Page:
The government in Kabul until June refused to withdraw garrisons from isolated districts and concentrate them elsewhere. The determination to hold onto as much territory as possible without the capacity to do so proved to be disastrous. The Afghan Armed Forces, with around 175,000 active personnel out of an on-paper strength of at least twice that many, were incapable of defending outlying areas from the Taliban under this strategy. The Afghans have since July revised this strategy to deploy all forces to major cities to retain as much control. Corruption within the armed forces has led to some commanders ceding territory in exchange for a bribe. The Taliban promise of safe passage for those who surrender has also proven attractive, with soldiers and police surrendering to avoid further bloodshed. The collapse has not been universal, however. Just as many pro-government units have instead fought to destruction, unable to break out due to lack of ammunition and air support. The government cannot supply either in sufficient quantity and much of it has been diverted to the black market. In northern and southern provinces surrounding Kabul where government control remains weak, ethnic Pashtun tribes have pledged allegiance to the Taliban. The government in Kabul has increasingly turned to local militias to bolster the ranks of the defenders. By seizing strategic international border areas, cutting off the government’s access to food supplies and revenues from cross-border trade, and bribing pro-government forces, the Taliban, with an estimated 85,000 highly trained fighters, is well-poised to launch further offensives into major cities, in a bid to seize the entire country, should they choose to do so.
As the Taliban offensive to seize remaining districts increases, terror attacks on security forces and civilians suspected to be in favour of the Ghani government will also worsen. Taliban tactics include suicide bombings and gun assaults on hard targets like government buildings, including air bases and soft targets like public squares, bus stops and markets, and assassination campaigns against “collaborators” and civil society leaders. The Turkish and US governments have been in talks with Ghani’s government to maintain a significant troop presence to defend Kabul Airport, a measure that will be seen as a violation of the Doha peace talks by the Taliban and an excuse to resume attacks on foreign nationals. In the coming days, cross-border clashes between Taliban fighters and security forces in other parts of South and Central Asia are also likely to escalate. Russia, Tajikistan, Pakistan, Uzbekistan and Turkmenistan have deployed hundreds of security personnel near the Afghanistan border and are conducting military drills in anticipation of a full resurgence of the Taliban and a potential incursion into their respective territories. The US has also committed to maintaining the air war against the Taliban from bases outside Afghanistan.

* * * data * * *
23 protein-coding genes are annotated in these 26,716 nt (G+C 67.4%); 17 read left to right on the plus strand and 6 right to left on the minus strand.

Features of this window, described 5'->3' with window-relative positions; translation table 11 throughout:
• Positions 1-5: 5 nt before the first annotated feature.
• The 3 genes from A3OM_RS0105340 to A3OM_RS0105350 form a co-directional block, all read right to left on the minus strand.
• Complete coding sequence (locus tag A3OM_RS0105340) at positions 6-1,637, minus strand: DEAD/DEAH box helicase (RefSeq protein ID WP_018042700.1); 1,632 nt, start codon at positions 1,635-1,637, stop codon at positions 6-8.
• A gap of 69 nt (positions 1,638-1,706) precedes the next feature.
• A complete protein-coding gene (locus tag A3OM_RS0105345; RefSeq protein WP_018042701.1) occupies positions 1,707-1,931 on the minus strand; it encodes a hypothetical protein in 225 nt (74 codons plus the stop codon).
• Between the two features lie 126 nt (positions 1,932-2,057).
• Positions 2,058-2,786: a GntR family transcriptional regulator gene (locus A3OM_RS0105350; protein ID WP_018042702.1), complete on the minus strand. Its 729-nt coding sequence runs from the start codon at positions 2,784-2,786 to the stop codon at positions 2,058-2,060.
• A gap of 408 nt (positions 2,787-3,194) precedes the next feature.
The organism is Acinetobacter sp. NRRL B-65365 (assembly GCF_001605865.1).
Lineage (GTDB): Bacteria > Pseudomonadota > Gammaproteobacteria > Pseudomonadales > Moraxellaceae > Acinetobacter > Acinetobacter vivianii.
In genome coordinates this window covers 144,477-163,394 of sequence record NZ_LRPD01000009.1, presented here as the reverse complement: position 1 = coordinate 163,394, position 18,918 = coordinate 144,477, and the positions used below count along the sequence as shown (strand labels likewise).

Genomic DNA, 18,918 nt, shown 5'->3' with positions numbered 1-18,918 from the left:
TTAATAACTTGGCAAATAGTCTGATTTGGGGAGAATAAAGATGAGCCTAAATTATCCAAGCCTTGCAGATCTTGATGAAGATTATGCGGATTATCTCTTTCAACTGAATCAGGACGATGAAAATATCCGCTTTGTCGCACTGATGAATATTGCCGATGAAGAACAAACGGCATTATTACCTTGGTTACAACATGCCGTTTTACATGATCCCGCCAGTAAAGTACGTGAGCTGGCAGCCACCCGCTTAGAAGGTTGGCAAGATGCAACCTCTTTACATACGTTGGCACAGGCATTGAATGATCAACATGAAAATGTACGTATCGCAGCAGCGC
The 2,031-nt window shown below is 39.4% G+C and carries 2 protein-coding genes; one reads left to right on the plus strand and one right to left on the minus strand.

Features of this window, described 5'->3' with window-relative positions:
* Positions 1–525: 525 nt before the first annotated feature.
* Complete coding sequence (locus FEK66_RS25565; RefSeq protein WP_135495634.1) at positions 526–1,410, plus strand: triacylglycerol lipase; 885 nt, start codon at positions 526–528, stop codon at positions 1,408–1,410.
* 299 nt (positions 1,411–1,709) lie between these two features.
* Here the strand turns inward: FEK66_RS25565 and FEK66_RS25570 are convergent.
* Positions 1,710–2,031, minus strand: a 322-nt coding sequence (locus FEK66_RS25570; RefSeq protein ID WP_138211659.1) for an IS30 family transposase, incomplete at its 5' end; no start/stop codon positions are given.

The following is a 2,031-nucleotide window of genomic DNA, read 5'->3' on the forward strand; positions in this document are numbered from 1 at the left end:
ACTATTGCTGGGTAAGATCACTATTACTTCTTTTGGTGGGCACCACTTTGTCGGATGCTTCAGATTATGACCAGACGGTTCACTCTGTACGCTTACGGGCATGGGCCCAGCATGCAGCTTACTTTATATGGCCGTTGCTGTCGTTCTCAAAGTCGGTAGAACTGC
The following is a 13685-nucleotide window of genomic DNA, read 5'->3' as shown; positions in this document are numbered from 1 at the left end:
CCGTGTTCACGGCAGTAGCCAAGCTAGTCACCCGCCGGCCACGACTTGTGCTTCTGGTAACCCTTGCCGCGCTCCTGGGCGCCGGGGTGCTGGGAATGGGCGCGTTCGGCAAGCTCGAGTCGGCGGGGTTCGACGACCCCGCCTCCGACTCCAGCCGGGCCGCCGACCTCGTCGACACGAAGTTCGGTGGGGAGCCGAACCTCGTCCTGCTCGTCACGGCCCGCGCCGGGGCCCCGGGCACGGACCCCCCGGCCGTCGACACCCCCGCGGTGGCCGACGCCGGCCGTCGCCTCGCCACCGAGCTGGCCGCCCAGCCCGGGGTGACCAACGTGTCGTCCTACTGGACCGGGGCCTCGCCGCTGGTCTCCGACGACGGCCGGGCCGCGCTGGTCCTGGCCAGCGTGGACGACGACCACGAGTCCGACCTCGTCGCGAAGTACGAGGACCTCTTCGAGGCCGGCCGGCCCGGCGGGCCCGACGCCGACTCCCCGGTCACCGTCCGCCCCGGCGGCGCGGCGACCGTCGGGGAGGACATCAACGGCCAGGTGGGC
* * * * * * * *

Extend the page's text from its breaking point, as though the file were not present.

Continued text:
The potential for a peace deal between the Taliban and the Afghan government diminishes as the Taliban gain more territorial control in the near-term. Even if a peace deal were to be achieved, or the Taliban offensive stalemates against more easily defended urban areas held by pro-government forces, due to high levels of factionalism within the Taliban, a complete cessation of insurgent attacks on civilians and security forces is unlikely and the security instability in and around Afghanistan will persist for a foreseeable future. This factionalism also makes it extremely unlikely the Taliban will actually prevent extremist and militant groups from operating in areas under their control.
Ramya Dilipkumar is an Australia-based political and security risk analyst covering South Asia.